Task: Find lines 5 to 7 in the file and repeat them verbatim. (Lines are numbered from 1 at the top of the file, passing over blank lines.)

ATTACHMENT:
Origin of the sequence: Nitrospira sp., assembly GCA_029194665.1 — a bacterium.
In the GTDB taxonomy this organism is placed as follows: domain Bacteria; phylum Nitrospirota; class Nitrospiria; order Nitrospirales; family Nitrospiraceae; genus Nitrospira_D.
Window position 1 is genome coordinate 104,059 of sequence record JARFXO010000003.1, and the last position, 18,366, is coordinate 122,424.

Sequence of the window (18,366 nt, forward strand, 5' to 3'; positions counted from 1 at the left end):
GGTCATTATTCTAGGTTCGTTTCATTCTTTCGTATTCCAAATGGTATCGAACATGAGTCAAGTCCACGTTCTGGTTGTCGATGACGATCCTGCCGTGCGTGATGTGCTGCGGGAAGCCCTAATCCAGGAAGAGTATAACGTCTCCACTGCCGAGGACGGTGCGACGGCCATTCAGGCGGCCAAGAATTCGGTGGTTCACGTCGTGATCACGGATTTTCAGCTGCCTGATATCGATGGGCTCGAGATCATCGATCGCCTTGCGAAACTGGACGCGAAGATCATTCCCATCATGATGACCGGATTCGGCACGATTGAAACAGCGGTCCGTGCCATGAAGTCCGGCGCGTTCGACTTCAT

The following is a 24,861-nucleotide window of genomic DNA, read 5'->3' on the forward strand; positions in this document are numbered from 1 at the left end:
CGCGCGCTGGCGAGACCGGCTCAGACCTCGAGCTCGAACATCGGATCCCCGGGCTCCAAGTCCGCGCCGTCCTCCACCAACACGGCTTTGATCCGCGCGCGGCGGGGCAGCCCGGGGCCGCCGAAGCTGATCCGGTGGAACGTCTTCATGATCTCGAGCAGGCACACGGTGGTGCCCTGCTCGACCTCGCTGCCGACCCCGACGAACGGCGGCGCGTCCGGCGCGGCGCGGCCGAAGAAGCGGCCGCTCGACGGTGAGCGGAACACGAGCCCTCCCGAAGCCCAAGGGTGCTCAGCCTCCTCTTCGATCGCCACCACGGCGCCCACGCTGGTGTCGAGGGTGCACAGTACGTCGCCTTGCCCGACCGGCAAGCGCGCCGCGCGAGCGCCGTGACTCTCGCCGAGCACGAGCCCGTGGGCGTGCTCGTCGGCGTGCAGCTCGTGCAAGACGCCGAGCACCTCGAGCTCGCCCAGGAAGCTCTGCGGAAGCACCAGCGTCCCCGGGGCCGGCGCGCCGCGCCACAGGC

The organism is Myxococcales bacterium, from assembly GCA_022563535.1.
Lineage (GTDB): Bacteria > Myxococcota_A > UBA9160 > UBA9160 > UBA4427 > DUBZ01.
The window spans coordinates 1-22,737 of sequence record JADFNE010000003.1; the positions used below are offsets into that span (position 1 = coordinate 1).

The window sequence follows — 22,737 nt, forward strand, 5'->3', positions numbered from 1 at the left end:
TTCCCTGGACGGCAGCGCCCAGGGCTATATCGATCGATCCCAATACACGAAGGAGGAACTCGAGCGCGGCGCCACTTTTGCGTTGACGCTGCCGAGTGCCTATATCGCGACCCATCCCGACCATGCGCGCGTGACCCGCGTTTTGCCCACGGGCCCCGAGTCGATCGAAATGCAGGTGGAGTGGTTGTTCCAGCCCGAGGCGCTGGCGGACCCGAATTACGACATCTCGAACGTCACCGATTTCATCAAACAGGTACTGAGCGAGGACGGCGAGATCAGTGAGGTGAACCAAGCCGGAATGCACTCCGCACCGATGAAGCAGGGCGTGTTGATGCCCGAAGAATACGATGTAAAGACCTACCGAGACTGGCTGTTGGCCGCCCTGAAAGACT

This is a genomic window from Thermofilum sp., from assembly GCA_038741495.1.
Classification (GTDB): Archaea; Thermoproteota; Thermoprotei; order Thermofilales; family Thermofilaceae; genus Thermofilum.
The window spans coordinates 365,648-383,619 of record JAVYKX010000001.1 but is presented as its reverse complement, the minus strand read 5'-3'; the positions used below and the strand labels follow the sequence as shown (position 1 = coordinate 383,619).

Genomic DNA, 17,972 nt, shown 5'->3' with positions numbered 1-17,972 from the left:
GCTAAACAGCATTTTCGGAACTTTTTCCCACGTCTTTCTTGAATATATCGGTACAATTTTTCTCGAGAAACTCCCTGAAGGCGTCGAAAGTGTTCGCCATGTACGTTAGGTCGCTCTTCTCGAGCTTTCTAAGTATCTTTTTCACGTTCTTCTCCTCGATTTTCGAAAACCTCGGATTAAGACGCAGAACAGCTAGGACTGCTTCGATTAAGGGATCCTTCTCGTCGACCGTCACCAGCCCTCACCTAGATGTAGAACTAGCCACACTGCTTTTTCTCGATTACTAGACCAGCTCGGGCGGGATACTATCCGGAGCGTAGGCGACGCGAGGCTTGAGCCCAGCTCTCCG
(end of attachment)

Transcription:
GGTCATTATTCTAGGTTCGTTTCATTCTTTCGTATTCCAAATGGTATCGAACATGAGTCAAGTCCACGTTCTGGTTGTCGATGACGATCCTGCCGTGCGTGATGTGCTGCGGGAAGCCCTAATCCAGGAAGAGTATAACGTCTCCACTGCCGAGGACGGTGCGACGGCCATTCAGGCGGCCAAGAATTCGGTGGTTCACGTCGTGATCACGGATTTTCAGCTGCCTGATATCGATGGGCTCGAGATCATCGATCGCCTTGCGAAACTGGACGCGAAGATCATTCCCATCATGATGACCGGATTCGGCACGATTGAAACAGCGGTCCGTGCCATGAAGTCCGGCGCGTTCGACTTCAT

The following is a 24,861-nucleotide window of genomic DNA, read 5'->3' on the forward strand; positions in this document are numbered from 1 at the left end:
CGCGCGCTGGCGAGACCGGCTCAGACCTCGAGCTCGAACATCGGATCCCCGGGCTCCAAGTCCGCGCCGTCCTCCACCAACACGGCTTTGATCCGCGCGCGGCGGGGCAGCCCGGGGCCGCCGAAGCTGATCCGGTGGAACGTCTTCATGATCTCGAGCAGGCACACGGTGGTGCCCTGCTCGACCTCGCTGCCGACCCCGACGAACGGCGGCGCGTCCGGCGCGGCGCGGCCGAAGAAGCGGCCGCTCGACGGTGAGCGGAACACGAGCCCTCCCGAAGCCCAAGGGTGCTCAGCCTCCTCTTCGATCGCCACCACGGCGCCCACGCTGGTGTCGAGGGTGCACAGTACGTCGCCTTGCCCGACCGGCAAGCGCGCCGCGCGAGCGCCGTGACTCTCGCCGAGCACGAGCCCGTGGGCGTGCTCGTCGGCGTGCAGCTCGTGCAAGACGCCGAGCACCTCGAGCTCGCCCAGGAAGCTCTGCGGAAGCACCAGCGTCCCCGGGGCCGGCGCGCCGCGCCACAGGC